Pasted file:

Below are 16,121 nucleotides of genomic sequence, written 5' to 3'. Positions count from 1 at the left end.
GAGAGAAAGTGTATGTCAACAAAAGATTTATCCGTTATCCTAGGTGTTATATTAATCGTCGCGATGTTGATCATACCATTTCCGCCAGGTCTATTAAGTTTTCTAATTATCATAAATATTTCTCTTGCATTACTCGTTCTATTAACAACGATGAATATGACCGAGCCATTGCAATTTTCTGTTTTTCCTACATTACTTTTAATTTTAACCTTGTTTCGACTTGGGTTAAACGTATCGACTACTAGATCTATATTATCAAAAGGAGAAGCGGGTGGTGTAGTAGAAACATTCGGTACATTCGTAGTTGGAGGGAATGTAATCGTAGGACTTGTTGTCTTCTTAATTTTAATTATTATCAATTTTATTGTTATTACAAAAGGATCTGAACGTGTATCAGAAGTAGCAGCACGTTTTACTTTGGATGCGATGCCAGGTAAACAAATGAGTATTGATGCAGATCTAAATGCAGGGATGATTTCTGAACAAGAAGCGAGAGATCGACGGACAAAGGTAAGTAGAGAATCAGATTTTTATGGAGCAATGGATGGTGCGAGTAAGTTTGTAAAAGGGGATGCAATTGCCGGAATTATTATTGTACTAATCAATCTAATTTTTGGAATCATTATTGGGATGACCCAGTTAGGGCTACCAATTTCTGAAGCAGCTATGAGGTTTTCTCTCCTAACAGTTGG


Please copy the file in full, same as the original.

Below are 16,121 nucleotides of genomic sequence, written 5' to 3'. Positions count from 1 at the left end.
GAGAGAAAGTGTATGTCAACAAAAGATTTATCCGTTATCCTAGGTGTTATATTAATCGTCGCGATGTTGATCATACCATTTCCGCCAGGTCTATTAAGTTTTCTAATTATCATAAATATTTCTCTTGCATTACTCGTTCTATTAACAACGATGAATATGACCGAGCCATTGCAATTTTCTGTTTTTCCTACATTACTTTTAATTTTAACCTTGTTTCGACTTGGGTTAAACGTATCGACTACTAGATCTATATTATCAAAAGGAGAAGCGGGTGGTGTAGTAGAAACATTCGGTACATTCGTAGTTGGAGGGAATGTAATCGTAGGACTTGTTGTCTTCTTAATTTTAATTATTATCAATTTTATTGTTATTACAAAAGGATCTGAACGTGTATCAGAAGTAGCAGCACGTTTTACTTTGGATGCGATGCCAGGTAAACAAATGAGTATTGATGCAGATCTAAATGCAGGGATGATTTCTGAACAAGAAGCGAGAGATCGACGGACAAAGGTAAGTAGAGAATCAGATTTTTATGGAGCAATGGATGGTGCGAGTAAGTTTGTAAAAGGGGATGCAATTGCCGGAATTATTATTGTACTAATCAATCTAATTTTTGGAATCATTATTGGGATGACCCAGTTAGGGCTACCAATTTCTGAAGCAGCTATGAGGTTTTCTCTCCTAACAGTTGG